Lawrence created Terry performing improv at the Loose Moose Theater in the late 90’s, with inspiration for the character coming from things he saw in his youth. PHOTO: JACKSON REED CALGARYJOURNAL.CA



Following the success of the “Terry4Transit” video, Lawrence was apporached to work with the Calgary Flames. Lawrence appears at the occasional game as Terry, and worked with the team to design t-shirts. PHOTO: COURTESY OF FACEBOOK By 2005, the idea of a sequel to FUBAR began to interest Lawrence and Spence. “By the time you decide to make something, in film and TV, it doesn’t go quick. You have to get the funds. These projects take time. In 2005, Paul and I started writing an outline. By the time we got serious about it, it was around 2008. Then we shot in 2009,” says Lawrence. With the backing of Alliance Films, FUBAR 2, which was released in 2010, had a much larger budget, making it a different shoot compared to the first film. “With Alliance, we had proven that we could get people into the theaters,” says Lawrence. “Mike Dowse was very interested in getting that budget up so that he could have more to work with as a director. So it was shot much more like a traditional film. We still improvised everything. But we had the resources that we needed for like wrecking a house or building a fake pipeline.” “To me, part two feels more like a movie, where the first one feels like an actual documentary.” Lawrence found the sequel got a lot of attention. “There was a lot of hype and excitement for the film. I know the first couple of weeks in the theaters, people were smoking joints and drinking Pilsner and it was like a rowdy environment.” After FUBAR 2, Lawrence moved back to Calgary with Spence remaining in Montreal. North Darling, a long-time friend of Lawrence, presented him with the idea of making a FUBAR series. It was perfect timing as they were already in talks to work with Vice. “Him and I and Immanuela, my wife, we started working on something [set] in my basement where Terry goes online. From there, Vice was starting up a network in Canada and initially they wanted to make a cartoon with us. But then they shifted gears and wanted live-action. And it just so 28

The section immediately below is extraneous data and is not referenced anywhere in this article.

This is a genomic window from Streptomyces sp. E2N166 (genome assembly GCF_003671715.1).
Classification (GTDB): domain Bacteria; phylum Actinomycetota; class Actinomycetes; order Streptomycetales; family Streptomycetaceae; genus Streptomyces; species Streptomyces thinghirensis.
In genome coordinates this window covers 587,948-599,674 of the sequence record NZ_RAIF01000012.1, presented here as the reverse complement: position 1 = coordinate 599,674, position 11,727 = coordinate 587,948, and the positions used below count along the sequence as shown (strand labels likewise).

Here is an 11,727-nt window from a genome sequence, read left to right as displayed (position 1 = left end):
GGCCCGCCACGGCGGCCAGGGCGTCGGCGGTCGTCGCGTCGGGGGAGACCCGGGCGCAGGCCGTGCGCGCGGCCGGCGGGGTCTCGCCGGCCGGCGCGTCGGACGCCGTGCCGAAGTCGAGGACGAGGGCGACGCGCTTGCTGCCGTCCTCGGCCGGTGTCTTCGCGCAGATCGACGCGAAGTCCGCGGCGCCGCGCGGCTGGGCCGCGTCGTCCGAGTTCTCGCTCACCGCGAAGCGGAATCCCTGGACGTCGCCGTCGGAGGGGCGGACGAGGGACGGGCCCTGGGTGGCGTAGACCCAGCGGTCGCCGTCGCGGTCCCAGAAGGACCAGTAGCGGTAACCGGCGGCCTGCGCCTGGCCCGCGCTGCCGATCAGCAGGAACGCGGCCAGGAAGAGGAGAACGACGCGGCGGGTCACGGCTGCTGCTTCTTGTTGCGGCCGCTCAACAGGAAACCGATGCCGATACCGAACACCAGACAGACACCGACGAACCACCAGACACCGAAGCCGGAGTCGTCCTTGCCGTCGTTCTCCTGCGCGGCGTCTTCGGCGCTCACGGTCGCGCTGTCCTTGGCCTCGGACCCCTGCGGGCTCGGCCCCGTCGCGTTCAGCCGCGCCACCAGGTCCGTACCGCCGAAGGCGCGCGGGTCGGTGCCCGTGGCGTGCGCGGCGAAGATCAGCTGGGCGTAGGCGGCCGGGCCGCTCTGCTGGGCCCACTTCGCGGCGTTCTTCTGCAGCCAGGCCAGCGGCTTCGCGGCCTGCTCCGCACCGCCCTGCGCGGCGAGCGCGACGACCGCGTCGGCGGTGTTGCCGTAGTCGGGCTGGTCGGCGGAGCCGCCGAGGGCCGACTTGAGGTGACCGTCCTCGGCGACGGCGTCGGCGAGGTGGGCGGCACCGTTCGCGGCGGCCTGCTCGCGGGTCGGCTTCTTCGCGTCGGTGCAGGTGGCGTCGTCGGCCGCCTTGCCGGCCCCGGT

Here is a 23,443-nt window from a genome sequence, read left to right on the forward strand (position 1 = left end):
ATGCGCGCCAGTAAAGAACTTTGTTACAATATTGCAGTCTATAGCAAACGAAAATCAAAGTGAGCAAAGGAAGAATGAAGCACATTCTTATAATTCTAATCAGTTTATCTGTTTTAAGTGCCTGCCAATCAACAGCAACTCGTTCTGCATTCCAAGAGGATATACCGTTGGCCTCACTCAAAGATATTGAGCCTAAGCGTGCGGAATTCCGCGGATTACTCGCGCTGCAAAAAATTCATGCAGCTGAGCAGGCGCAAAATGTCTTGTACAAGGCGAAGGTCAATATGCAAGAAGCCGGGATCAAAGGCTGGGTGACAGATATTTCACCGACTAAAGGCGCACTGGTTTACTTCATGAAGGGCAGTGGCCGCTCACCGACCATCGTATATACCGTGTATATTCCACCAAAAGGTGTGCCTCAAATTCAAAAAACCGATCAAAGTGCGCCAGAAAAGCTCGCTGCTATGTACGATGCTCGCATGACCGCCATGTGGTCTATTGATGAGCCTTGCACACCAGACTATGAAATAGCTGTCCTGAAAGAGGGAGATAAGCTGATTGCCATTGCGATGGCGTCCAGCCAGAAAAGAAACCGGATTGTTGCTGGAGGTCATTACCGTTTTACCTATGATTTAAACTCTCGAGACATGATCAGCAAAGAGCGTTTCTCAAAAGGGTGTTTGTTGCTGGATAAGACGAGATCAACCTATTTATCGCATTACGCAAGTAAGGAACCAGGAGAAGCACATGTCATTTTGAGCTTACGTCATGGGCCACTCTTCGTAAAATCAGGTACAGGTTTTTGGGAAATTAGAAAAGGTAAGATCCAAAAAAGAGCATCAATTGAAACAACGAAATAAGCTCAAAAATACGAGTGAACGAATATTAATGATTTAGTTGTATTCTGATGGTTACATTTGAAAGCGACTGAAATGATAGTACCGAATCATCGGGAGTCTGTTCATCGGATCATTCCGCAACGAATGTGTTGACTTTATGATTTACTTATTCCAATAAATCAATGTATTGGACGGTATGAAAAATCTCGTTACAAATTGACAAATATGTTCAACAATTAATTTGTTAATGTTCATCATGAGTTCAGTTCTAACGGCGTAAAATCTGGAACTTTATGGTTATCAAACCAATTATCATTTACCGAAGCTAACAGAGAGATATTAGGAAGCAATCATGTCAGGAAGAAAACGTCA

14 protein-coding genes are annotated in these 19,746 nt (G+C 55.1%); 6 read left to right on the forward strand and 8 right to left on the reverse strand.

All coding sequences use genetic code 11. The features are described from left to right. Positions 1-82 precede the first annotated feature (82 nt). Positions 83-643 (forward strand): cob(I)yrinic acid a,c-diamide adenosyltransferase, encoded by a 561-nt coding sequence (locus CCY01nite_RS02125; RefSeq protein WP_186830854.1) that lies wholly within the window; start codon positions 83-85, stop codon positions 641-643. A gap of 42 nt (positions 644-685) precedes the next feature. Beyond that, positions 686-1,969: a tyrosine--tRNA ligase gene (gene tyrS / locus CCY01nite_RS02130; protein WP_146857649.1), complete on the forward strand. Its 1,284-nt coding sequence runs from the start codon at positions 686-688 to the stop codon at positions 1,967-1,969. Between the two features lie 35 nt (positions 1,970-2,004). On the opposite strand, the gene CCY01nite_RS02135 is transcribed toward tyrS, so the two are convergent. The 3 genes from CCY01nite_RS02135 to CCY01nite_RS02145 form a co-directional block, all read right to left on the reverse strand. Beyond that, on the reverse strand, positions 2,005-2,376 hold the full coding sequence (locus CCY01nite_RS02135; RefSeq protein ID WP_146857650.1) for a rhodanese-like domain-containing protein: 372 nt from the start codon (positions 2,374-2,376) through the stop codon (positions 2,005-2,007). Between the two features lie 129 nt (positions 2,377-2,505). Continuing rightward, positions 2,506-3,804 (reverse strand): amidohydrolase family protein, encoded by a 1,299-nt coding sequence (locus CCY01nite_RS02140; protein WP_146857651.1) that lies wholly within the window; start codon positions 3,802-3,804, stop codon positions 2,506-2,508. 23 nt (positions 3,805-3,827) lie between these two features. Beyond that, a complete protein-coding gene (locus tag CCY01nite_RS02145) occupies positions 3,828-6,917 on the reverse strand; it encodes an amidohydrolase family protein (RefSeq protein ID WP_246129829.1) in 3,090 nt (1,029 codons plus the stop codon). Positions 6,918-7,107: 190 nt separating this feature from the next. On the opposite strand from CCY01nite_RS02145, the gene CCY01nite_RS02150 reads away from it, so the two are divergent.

happens that we had this little show we were working on,” Lawrence recalls. However, the series — FUBAR: Age of Computer — proved difficult to produce.

“I’m not the first one to invent the Canadian hoser: Bob & Doug, Wayne’s World, Trailer Park Boys. So, it’s not that hard to be like, ‘This is Calgary’s own version of that.’” > David Lawrence “TV is very structured,” says Lawrence, “So it was quite different. It was a difficult shoot because we had some factors that made it quite challenging. We were in a situation where both Paul and Mike were in Montreal so they wanted to shoot out there. We shot in Montreal even though it was supposed to take place in Alberta.” Following Age of Computer, Lawrence would find a new home for Terry on YouTube. With the help of his wife and Darling, they created the “Terry4Transit” video. “That [video is] where we went after it. Paul’s out in